https://www.understandingitaly.com/snakes.html

We also have The European Viper which is venomous but probably not deadly to a young (ish) adult in good health.

https://en.wikipedia.org/wiki/Vipera_aspis

Personally I've yet to see one of those but both my wife and my daughter claim to have spotted them in our garden. The thing about snakes is, if humans are around, they just want to get away and get on with their business and they'll certainly never want to come looking for you to bother you, so if you ever happen to spot one, look on it as a privilege rather than a problem. We also have lots of birds of prey such as owls of different types as well as buzzards and other hawks and falcons. I happened to come across a Little Owl in my garden one morning lying on his back and quite helpless. I reckoned he had had a stroke as there was no evidence of injury on him. I put him in a box and managed to get some fluid into him with a dropper but he wouldn't eat and died two days later, poor little fella. There's lots of other stuff, just have a look around on google..

Last edited by Jake.White; Apr 8th 2020 at 3:36 pm.
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Old Apr 8th 2020, 3:41 pm
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Default Re: Grow it yourself

Originally Posted by philat98 View Post
I suspect that grow it yourself is going to be popular this year. In my village there are abandoned vines and olive trees everywhere because nobody was interested.
I cannot understand why they are not allowing small cultivators to go to their land and work alone. If they dont prune the trees they dont get any oil. A lot of oil in Umbria comes from small farmers.
I did wonder if anyone would be allowed to go out and work their individual plots of land. I guess it must be the same Italy-wide then with no one allowed out of their houses. I'm sitting here in England biting my nails and fretting about my weeds but I suppose everyone must be in the same boat..
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Old Apr 8th 2020, 4:02 pm
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Default Re: Grow it yourself

Originally Posted by Jake.White View Post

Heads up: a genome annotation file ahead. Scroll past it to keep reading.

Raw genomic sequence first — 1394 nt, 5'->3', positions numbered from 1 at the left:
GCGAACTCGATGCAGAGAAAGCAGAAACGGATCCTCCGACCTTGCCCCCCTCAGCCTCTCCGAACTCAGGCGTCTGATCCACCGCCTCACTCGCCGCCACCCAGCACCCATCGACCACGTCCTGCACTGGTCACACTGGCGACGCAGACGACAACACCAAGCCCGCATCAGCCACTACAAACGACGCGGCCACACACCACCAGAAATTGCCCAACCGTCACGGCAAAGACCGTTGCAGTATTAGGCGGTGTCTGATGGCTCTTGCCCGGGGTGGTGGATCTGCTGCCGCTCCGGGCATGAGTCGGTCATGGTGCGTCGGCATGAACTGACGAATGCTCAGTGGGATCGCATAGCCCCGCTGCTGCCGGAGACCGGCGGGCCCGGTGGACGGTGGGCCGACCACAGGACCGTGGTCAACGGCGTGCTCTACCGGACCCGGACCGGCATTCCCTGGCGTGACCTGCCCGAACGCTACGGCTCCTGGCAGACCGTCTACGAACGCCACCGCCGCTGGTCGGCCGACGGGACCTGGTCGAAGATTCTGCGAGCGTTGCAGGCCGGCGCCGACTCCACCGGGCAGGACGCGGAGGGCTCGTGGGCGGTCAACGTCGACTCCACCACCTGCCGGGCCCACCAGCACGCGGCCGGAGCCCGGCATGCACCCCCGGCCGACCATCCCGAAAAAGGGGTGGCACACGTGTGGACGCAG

I did wonder if anyone would be allowed to go out and work their individual plots of land. I guess it must be the same Italy-wide then with no one allowed out of their houses. I'm sitting here in England biting my nails and fretting about my weeds but I suppose everyone must be in the same boat..
Sardinia is allowing small farmers to cultivate the land. My partner is a beekeeper and that permits her to visit the hives. With swarming at this time of year hive visits are important. The roads are completely empty so no danger of spreading any infection.
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Old Apr 8th 2020, 4:21 pm
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Default Re: Grow it yourself

No, it's probably not Italy-wide, the rules aren't the same everywhere. Each region, province, commune has their own rules in addition to national ones.

I'm surprised by Philat's comment. Here people tending plots of land that produce food can work I think. They seem to be. Maybe it's a rule for Umbria? Or maybe it's about going outside your commune? My neighbour, who farms several sort-of market gardens for a local restaurant and agriturismo, tells me that there's not a lot to do on his olive grove at this time of year. But maybe he's just up to date with everything...
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Old Apr 8th 2020, 4:29 pm
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Default Re: Grow it yourself

Olive pruning is done between March and May in Umbria. Agricoltori professionisti are permitted to work the land in Umbria but not Agricoltori hobbisti. I wonder if big farmers want to block production from small farms to push up prices.
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Old Apr 8th 2020, 4:52 pm
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Default Re: Grow it yourself

We do our olive pruning in Puglia at this time of year too. I'd intended to get 15 of my trees hard pruned this year but I doubt it'll happen now unless things change fast, which I doubt...
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Old Apr 8th 2020, 5:39 pm
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Default Re: Grow it yourself

The farmers say "Chi ha degli olivi sa che senza potatura avrà delle brutte sorprese sotto l'albero." Quite a few will be in for a nasty surprise in November. Some farmers do an Autumn pruning so they will be OK. I suspect that a lot of the small farmers here are scared to even open the front door.
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Old Apr 10th 2020, 10:35 pm